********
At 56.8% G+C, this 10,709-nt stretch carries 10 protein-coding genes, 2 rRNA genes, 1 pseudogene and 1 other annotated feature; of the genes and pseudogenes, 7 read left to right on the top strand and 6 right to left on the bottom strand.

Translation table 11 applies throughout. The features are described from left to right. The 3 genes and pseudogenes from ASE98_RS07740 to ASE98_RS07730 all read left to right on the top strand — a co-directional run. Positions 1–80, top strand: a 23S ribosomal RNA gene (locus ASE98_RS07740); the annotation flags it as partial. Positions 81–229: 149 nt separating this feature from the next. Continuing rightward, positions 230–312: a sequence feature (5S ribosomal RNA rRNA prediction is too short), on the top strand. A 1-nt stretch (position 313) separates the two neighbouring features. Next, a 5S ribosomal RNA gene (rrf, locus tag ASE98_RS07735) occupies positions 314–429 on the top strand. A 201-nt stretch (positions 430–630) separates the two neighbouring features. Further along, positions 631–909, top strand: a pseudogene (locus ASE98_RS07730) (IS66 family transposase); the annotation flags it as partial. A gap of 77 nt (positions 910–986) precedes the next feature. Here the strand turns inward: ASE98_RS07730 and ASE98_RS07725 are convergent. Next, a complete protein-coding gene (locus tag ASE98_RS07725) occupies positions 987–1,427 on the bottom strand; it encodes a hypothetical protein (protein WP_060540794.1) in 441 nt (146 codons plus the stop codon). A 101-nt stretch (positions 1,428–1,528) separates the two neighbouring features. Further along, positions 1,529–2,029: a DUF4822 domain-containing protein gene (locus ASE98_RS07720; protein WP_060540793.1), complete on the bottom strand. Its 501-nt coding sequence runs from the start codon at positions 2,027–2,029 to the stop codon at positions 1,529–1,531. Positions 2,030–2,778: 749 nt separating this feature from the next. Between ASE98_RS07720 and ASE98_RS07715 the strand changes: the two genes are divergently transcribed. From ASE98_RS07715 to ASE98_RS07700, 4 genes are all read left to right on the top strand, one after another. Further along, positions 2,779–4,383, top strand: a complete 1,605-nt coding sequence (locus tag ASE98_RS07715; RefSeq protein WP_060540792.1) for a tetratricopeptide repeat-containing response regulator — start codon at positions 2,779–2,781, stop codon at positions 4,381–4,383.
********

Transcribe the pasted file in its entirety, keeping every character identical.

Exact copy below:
At 56.8% G+C, this 10,709-nt stretch carries 10 protein-coding genes, 2 rRNA genes, 1 pseudogene and 1 other annotated feature; of the genes and pseudogenes, 7 read left to right on the top strand and 6 right to left on the bottom strand.

Translation table 11 applies throughout. The features are described from left to right. The 3 genes and pseudogenes from ASE98_RS07740 to ASE98_RS07730 all read left to right on the top strand — a co-directional run. Positions 1–80, top strand: a 23S ribosomal RNA gene (locus ASE98_RS07740); the annotation flags it as partial. Positions 81–229: 149 nt separating this feature from the next. Continuing rightward, positions 230–312: a sequence feature (5S ribosomal RNA rRNA prediction is too short), on the top strand. A 1-nt stretch (position 313) separates the two neighbouring features. Next, a 5S ribosomal RNA gene (rrf, locus tag ASE98_RS07735) occupies positions 314–429 on the top strand. A 201-nt stretch (positions 430–630) separates the two neighbouring features. Further along, positions 631–909, top strand: a pseudogene (locus ASE98_RS07730) (IS66 family transposase); the annotation flags it as partial. A gap of 77 nt (positions 910–986) precedes the next feature. Here the strand turns inward: ASE98_RS07730 and ASE98_RS07725 are convergent. Next, a complete protein-coding gene (locus tag ASE98_RS07725) occupies positions 987–1,427 on the bottom strand; it encodes a hypothetical protein (protein WP_060540794.1) in 441 nt (146 codons plus the stop codon). A 101-nt stretch (positions 1,428–1,528) separates the two neighbouring features. Further along, positions 1,529–2,029: a DUF4822 domain-containing protein gene (locus ASE98_RS07720; protein WP_060540793.1), complete on the bottom strand. Its 501-nt coding sequence runs from the start codon at positions 2,027–2,029 to the stop codon at positions 1,529–1,531. Positions 2,030–2,778: 749 nt separating this feature from the next. Between ASE98_RS07720 and ASE98_RS07715 the strand changes: the two genes are divergently transcribed. From ASE98_RS07715 to ASE98_RS07700, 4 genes are all read left to right on the top strand, one after another. Further along, positions 2,779–4,383, top strand: a complete 1,605-nt coding sequence (locus tag ASE98_RS07715; RefSeq protein WP_060540792.1) for a tetratricopeptide repeat-containing response regulator — start codon at positions 2,779–2,781, stop codon at positions 4,381–4,383.